Banksy/Warhol @ MOCO

MOCO is a new Museum of Contemporary Art in Amsterdam, next to van Gogh Museum on Museumplein.  Their inaugural exhibitions are Banksy/Warhol, separately presented, in the most part, but with some overlap.

Pawn has seen several exhibit of Banksy, which is always a little odd, since he’s known primarily as a street artist, a Graffito.  Here, however, we see quite a few of his works on canvas, board, metal and wood.

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There are still samples of his street work, such as these, excised from their original locations:

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As for Warhol, while there are many familiar items on display, the real joy was in seeing some of his drawings and paintings without the Pop-Art angle.

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There is of course much similarity to be drawn between these two artists, and that is where the strength of this paired exhibition lies.  Here are some side-by-side encounters:

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Kate Moss, Gray – Banksy, 2005 Marilyn – Warhol

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The problem with this show, however, lies in the simplistic and sometimes baffling text panels.  One wonders if the curatorial staff has any clue.  Pawn was particularly irked by the panel accompanying Forgive Us Our Trespassing, a Banksy work.  Here is the piece, originally conceived in collaboration with Los Angeles schools students:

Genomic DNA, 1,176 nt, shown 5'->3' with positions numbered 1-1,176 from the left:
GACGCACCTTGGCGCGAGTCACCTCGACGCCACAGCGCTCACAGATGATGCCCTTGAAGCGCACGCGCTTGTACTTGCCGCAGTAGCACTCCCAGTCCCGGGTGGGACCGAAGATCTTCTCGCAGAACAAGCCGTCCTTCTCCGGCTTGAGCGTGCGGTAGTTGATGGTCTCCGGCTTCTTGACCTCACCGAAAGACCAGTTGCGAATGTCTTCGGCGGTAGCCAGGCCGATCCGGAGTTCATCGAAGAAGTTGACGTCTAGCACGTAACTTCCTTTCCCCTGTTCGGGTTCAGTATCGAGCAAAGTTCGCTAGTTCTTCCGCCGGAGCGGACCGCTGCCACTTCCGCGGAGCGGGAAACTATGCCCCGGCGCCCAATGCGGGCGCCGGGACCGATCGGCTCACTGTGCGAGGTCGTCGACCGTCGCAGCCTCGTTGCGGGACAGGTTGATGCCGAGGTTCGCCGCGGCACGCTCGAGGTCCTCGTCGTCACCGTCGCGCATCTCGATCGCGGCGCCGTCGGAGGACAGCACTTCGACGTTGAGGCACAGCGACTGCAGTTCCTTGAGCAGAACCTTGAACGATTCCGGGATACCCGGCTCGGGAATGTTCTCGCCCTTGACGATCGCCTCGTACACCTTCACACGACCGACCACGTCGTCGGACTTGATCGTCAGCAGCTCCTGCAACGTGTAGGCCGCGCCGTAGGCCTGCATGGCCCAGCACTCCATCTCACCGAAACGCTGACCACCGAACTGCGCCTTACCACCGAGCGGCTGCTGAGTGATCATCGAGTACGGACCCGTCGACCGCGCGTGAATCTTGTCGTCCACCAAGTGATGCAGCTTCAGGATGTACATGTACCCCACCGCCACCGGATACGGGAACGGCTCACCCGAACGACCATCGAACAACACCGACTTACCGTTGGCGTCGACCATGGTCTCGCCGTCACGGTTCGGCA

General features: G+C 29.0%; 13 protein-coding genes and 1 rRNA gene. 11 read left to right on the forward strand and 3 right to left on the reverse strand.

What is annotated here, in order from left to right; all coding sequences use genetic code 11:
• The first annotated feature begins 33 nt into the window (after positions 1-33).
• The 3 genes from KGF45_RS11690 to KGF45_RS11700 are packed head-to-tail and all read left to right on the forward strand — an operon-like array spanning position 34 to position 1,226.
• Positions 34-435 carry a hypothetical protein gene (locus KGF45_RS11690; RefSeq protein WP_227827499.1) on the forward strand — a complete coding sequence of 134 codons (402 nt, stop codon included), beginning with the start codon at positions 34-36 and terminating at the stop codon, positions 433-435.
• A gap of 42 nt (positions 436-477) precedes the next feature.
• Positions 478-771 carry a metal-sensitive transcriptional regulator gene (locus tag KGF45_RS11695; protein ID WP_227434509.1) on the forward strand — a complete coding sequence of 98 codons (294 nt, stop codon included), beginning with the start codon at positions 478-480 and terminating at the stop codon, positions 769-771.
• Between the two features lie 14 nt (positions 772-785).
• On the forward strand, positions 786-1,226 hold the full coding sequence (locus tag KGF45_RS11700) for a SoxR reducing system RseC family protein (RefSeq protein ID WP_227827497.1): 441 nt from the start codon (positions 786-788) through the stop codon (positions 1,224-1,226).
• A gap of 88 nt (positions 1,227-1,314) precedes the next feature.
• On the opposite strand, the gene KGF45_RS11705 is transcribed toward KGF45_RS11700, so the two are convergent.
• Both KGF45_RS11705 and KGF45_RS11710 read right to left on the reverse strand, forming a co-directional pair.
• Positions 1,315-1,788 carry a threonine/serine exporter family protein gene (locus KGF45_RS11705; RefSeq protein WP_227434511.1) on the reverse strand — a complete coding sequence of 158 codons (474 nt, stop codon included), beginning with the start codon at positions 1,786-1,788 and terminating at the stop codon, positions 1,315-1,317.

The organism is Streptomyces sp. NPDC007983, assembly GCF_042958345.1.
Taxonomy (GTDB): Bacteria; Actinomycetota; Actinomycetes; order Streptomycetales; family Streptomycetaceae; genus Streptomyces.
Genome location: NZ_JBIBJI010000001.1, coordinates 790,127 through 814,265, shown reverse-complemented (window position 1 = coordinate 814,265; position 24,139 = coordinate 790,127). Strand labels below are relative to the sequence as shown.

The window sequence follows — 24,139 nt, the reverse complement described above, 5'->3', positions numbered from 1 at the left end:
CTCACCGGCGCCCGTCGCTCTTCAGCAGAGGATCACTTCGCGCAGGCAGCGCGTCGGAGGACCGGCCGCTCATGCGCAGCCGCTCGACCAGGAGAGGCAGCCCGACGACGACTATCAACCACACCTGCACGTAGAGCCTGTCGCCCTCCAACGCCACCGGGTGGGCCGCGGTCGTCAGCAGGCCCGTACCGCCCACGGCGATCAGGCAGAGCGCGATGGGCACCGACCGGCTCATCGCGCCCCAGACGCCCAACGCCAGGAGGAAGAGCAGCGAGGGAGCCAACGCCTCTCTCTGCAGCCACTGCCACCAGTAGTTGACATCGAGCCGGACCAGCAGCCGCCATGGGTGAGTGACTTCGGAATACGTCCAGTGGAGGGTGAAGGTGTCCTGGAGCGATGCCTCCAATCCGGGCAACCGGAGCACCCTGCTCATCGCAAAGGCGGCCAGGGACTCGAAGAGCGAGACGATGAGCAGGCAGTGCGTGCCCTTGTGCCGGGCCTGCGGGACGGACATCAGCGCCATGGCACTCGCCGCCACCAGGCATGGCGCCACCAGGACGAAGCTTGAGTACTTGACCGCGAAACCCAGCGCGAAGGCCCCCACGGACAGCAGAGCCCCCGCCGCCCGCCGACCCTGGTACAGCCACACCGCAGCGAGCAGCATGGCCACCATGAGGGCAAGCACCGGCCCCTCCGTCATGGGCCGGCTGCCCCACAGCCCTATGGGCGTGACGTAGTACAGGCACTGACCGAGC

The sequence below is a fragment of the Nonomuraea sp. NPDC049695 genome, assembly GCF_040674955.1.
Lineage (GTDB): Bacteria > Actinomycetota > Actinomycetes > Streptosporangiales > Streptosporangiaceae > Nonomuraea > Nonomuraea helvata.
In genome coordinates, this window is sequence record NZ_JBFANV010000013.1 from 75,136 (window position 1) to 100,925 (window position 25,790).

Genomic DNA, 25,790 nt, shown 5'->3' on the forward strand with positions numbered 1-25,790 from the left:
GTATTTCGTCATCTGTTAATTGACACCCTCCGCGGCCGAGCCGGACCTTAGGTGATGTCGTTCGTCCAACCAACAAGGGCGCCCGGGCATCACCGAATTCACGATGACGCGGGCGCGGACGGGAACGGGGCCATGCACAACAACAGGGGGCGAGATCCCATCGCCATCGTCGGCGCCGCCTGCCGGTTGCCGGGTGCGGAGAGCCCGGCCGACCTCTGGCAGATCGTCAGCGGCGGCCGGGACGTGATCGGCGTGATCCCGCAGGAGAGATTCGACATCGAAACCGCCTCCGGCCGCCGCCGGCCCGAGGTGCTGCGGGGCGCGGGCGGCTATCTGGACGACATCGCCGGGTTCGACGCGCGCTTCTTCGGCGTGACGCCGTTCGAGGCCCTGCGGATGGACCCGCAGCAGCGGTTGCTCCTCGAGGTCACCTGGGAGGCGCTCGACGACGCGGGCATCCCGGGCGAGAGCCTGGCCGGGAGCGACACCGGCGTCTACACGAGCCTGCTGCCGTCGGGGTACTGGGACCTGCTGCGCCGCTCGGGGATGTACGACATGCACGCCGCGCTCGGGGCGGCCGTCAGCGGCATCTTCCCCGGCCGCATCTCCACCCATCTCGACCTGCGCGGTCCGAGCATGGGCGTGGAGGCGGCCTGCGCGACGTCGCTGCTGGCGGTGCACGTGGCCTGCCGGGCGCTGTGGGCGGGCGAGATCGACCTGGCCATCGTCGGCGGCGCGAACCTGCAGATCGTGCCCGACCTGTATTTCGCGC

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The original version, in LA, was created by the kids placing graffiti on a wall, and then Banksy painting the window frame and praying boy on top of that.  Here, however, is the text the curators chose to place with it:

Like Cardinal Sin, a work with a biblical theme. “Forgive us our trespasses” is the 7th sentence in the English Catholic Lord’s Prayer, or Our Father, the most used prayer in Christian tradition.

Trespassing is also an act and word strongly associated wit Graffiti and street art, as street artists have to trespass private property in order to get a certain tag or artwork on a particular wall.

In this work, Banksy used a very literal approach by depicting a church window, which is tagged on with colors and by different artists.  In front of the work, a boy is praying for forgiveness.

The implication here is that the boy seeks forgiveness for having tagged the window.  To my eyes, however, the boy is seeking forgiveness for having painted the arches on top of the tags.  He has seen beauty in the colours of  the graffiti, and has converted the mess of tags into stained glass.  I think they’ve got it all wrong!

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